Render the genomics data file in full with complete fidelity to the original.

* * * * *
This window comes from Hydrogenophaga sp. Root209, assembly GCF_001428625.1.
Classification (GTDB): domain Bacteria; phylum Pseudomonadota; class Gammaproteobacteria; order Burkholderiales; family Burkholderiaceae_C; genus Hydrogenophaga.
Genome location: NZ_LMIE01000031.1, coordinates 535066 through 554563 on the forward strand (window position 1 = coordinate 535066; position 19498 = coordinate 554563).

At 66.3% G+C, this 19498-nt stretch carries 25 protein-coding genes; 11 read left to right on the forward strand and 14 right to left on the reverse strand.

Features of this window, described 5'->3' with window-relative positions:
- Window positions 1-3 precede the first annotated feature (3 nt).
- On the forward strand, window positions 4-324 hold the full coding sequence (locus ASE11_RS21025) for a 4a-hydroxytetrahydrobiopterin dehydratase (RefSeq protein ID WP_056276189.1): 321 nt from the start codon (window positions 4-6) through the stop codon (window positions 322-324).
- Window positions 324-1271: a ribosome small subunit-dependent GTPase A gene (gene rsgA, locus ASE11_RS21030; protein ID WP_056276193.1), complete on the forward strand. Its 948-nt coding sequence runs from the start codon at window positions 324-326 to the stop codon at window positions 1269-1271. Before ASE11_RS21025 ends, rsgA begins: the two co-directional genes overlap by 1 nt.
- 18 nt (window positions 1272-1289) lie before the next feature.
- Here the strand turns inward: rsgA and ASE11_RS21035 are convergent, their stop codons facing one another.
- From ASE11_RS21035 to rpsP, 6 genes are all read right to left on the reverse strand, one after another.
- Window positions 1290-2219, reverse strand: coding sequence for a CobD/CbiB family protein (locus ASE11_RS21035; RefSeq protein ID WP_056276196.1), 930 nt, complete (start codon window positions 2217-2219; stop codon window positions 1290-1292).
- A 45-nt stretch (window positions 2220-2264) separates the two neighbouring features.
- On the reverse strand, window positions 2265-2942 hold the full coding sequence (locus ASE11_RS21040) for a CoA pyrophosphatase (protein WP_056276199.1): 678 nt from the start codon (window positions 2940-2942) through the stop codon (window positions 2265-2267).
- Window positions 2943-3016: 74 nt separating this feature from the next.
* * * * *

This window comes from Hydrogenophaga sp. Root209, assembly GCF_001428625.1.
Classification (GTDB): domain Bacteria; phylum Pseudomonadota; class Gammaproteobacteria; order Burkholderiales; family Burkholderiaceae_C; genus Hydrogenophaga.
Genome location: NZ_LMIE01000031.1, coordinates 535066 through 554563 on the forward strand (window position 1 = coordinate 535066; position 19498 = coordinate 554563).

At 66.3% G+C, this 19498-nt stretch carries 25 protein-coding genes; 11 read left to right on the forward strand and 14 right to left on the reverse strand.

Features of this window, described 5'->3' with window-relative positions:
- Window positions 1-3 precede the first annotated feature (3 nt).
- On the forward strand, window positions 4-324 hold the full coding sequence (locus ASE11_RS21025) for a 4a-hydroxytetrahydrobiopterin dehydratase (RefSeq protein ID WP_056276189.1): 321 nt from the start codon (window positions 4-6) through the stop codon (window positions 322-324).
- Window positions 324-1271: a ribosome small subunit-dependent GTPase A gene (gene rsgA, locus ASE11_RS21030; protein ID WP_056276193.1), complete on the forward strand. Its 948-nt coding sequence runs from the start codon at window positions 324-326 to the stop codon at window positions 1269-1271. Before ASE11_RS21025 ends, rsgA begins: the two co-directional genes overlap by 1 nt.
- 18 nt (window positions 1272-1289) lie before the next feature.
- Here the strand turns inward: rsgA and ASE11_RS21035 are convergent, their stop codons facing one another.
- From ASE11_RS21035 to rpsP, 6 genes are all read right to left on the reverse strand, one after another.
- Window positions 1290-2219, reverse strand: coding sequence for a CobD/CbiB family protein (locus ASE11_RS21035; RefSeq protein ID WP_056276196.1), 930 nt, complete (start codon window positions 2217-2219; stop codon window positions 1290-1292).
- A 45-nt stretch (window positions 2220-2264) separates the two neighbouring features.
- On the reverse strand, window positions 2265-2942 hold the full coding sequence (locus ASE11_RS21040) for a CoA pyrophosphatase (protein WP_056276199.1): 678 nt from the start codon (window positions 2940-2942) through the stop codon (window positions 2265-2267).
- Window positions 2943-3016: 74 nt separating this feature from the next.